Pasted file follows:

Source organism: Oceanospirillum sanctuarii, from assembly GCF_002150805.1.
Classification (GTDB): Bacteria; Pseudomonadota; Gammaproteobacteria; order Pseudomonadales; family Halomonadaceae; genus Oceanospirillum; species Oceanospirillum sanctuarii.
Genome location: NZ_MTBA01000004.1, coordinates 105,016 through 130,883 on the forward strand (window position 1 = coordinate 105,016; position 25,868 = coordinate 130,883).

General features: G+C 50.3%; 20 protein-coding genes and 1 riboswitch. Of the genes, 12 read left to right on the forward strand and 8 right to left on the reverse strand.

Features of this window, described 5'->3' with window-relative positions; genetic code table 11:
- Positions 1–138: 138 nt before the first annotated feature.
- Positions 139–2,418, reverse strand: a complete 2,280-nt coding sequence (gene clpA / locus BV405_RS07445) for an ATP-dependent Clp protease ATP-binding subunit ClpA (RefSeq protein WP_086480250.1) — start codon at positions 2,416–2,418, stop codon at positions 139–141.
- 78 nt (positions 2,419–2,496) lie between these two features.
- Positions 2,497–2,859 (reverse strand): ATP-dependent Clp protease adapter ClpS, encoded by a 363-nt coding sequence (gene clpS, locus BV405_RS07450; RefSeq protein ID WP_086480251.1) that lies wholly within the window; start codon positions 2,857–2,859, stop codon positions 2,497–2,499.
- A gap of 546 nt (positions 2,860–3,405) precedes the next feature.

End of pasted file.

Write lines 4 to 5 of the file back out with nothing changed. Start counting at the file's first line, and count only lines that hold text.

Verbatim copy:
General features: G+C 50.3%; 20 protein-coding genes and 1 riboswitch. Of the genes, 12 read left to right on the forward strand and 8 right to left on the reverse strand.

Features of this window, described 5'->3' with window-relative positions; genetic code table 11: